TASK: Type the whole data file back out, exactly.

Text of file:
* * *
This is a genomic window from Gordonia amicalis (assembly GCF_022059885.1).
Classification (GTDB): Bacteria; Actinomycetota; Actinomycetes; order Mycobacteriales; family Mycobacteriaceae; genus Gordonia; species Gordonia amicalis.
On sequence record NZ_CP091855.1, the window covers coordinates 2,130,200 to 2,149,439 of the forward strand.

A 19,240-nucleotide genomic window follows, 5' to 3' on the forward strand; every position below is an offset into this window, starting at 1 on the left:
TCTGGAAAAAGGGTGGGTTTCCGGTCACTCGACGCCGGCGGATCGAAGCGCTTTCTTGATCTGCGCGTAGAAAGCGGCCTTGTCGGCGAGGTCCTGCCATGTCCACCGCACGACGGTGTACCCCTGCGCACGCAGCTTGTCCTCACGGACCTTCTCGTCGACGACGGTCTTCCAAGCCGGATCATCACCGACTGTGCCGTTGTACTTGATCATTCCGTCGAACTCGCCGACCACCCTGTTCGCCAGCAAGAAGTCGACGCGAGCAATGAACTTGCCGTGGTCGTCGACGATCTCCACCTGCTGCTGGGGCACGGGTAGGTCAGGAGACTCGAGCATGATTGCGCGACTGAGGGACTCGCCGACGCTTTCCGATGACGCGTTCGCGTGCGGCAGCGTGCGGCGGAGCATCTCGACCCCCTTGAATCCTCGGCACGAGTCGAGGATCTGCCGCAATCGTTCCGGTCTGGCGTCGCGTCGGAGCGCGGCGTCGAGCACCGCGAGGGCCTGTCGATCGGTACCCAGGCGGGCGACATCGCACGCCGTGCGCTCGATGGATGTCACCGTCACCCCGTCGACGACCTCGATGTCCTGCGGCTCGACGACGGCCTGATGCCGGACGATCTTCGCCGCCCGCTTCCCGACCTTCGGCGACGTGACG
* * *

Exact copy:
This is a genomic window from Gordonia amicalis (assembly GCF_022059885.1).
Classification (GTDB): Bacteria; Actinomycetota; Actinomycetes; order Mycobacteriales; family Mycobacteriaceae; genus Gordonia; species Gordonia amicalis.
On sequence record NZ_CP091855.1, the window covers coordinates 2,130,200 to 2,149,439 of the forward strand.

A 19,240-nucleotide genomic window follows, 5' to 3' on the forward strand; every position below is an offset into this window, starting at 1 on the left:
TCTGGAAAAAGGGTGGGTTTCCGGTCACTCGACGCCGGCGGATCGAAGCGCTTTCTTGATCTGCGCGTAGAAAGCGGCCTTGTCGGCGAGGTCCTGCCATGTCCACCGCACGACGGTGTACCCCTGCGCACGCAGCTTGTCCTCACGGACCTTCTCGTCGACGACGGTCTTCCAAGCCGGATCATCACCGACTGTGCCGTTGTACTTGATCATTCCGTCGAACTCGCCGACCACCCTGTTCGCCAGCAAGAAGTCGACGCGAGCAATGAACTTGCCGTGGTCGTCGACGATCTCCACCTGCTGCTGGGGCACGGGTAGGTCAGGAGACTCGAGCATGATTGCGCGACTGAGGGACTCGCCGACGCTTTCCGATGACGCGTTCGCGTGCGGCAGCGTGCGGCGGAGCATCTCGACCCCCTTGAATCCTCGGCACGAGTCGAGGATCTGCCGCAATCGTTCCGGTCTGGCGTCGCGTCGGAGCGCGGCGTCGAGCACCGCGAGGGCCTGTCGATCGGTACCCAGGCGGGCGACATCGCACGCCGTGCGCTCGATGGATGTCACCGTCACCCCGTCGACGACCTCGATGTCCTGCGGCTCGACGACGGCCTGATGCCGGACGATCTTCGCCGCCCGCTTCCCGACCTTCGGCGACGTGACG